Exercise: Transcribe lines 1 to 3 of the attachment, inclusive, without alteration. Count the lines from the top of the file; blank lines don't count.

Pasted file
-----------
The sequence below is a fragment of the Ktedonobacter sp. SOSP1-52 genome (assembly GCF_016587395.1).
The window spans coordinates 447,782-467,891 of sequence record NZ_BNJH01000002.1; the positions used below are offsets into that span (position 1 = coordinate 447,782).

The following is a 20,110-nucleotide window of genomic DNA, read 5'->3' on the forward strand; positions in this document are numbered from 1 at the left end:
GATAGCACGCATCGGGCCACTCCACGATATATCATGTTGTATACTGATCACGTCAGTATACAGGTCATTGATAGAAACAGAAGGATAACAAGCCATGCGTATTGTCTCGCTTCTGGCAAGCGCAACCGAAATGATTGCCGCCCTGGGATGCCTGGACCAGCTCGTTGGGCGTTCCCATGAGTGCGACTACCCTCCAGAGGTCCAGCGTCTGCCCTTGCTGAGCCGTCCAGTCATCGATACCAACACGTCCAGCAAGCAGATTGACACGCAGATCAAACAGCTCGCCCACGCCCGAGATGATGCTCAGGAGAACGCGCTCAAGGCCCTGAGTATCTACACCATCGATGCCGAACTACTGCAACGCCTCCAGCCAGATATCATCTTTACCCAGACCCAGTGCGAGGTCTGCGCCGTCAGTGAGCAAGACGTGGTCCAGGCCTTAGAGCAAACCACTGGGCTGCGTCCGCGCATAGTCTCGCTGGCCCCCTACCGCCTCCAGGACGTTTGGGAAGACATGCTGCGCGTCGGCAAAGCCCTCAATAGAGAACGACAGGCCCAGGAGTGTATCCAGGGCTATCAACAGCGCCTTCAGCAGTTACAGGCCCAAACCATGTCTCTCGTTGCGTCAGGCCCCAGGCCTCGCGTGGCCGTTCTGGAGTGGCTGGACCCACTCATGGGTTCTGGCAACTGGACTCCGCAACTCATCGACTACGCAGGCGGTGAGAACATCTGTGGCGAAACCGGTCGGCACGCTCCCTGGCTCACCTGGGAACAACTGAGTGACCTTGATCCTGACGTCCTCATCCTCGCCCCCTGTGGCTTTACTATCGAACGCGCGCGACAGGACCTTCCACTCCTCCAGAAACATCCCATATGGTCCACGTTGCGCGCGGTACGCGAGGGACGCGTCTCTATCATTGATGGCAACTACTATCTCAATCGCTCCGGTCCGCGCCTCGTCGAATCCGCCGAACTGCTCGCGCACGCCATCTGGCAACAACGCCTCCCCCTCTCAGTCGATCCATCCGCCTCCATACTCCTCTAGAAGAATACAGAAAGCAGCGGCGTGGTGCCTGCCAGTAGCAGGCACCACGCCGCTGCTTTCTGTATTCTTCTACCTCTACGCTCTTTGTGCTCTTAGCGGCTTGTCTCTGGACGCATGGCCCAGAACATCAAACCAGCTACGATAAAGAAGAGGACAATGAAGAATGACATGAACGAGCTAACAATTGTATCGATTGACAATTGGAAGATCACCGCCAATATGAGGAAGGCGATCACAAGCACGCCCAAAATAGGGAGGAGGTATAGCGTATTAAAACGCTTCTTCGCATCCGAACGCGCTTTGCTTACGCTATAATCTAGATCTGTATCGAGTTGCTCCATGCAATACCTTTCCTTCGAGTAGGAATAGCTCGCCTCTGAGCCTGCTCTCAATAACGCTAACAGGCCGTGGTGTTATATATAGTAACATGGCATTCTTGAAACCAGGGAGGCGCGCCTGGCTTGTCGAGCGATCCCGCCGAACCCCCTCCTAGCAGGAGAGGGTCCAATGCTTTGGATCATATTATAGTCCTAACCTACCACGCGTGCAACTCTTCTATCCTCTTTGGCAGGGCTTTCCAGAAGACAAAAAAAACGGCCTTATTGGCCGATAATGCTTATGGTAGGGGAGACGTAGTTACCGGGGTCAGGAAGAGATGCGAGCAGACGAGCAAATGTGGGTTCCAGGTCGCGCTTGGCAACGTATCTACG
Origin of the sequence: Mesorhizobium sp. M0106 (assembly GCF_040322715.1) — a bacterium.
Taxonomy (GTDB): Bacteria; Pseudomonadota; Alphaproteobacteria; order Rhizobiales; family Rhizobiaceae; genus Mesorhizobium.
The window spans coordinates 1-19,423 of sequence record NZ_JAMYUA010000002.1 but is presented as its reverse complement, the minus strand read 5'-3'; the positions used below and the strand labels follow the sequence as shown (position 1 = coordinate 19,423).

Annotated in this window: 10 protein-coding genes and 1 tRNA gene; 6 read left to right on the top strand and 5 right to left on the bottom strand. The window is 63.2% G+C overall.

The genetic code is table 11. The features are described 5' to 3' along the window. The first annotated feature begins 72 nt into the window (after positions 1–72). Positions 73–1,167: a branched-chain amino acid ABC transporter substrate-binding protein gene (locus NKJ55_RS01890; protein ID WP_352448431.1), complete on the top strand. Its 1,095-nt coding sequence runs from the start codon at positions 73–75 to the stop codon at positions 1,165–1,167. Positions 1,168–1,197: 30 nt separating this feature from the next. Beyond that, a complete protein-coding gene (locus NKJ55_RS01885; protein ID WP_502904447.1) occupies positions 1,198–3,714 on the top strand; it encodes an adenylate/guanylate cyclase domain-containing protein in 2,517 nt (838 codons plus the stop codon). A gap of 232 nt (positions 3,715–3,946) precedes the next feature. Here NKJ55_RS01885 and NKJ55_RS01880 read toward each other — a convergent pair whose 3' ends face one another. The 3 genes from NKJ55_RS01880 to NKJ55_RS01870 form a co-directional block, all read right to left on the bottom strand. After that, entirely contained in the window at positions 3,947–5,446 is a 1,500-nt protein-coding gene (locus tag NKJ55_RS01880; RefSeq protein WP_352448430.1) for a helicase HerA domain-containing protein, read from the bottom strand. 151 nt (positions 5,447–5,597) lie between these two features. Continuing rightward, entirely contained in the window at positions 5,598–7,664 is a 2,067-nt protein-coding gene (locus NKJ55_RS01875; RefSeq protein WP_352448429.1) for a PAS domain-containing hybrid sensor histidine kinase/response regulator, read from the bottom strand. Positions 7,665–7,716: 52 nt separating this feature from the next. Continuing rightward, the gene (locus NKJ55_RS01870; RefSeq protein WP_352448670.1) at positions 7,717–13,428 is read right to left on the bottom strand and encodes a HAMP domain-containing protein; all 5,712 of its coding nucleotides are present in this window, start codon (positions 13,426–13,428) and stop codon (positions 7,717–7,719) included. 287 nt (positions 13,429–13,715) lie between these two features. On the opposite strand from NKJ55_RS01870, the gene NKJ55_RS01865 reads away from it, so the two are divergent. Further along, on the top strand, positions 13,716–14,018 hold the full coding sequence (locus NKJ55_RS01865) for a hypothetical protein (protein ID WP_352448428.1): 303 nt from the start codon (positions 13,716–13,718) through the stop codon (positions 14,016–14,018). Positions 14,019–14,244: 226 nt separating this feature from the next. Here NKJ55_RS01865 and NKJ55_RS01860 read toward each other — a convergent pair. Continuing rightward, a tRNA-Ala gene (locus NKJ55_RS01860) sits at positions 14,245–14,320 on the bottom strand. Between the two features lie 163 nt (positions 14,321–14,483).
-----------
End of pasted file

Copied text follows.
The sequence below is a fragment of the Ktedonobacter sp. SOSP1-52 genome (assembly GCF_016587395.1).
The window spans coordinates 447,782-467,891 of sequence record NZ_BNJH01000002.1; the positions used below are offsets into that span (position 1 = coordinate 447,782).

The following is a 20,110-nucleotide window of genomic DNA, read 5'->3' on the forward strand; positions in this document are numbered from 1 at the left end: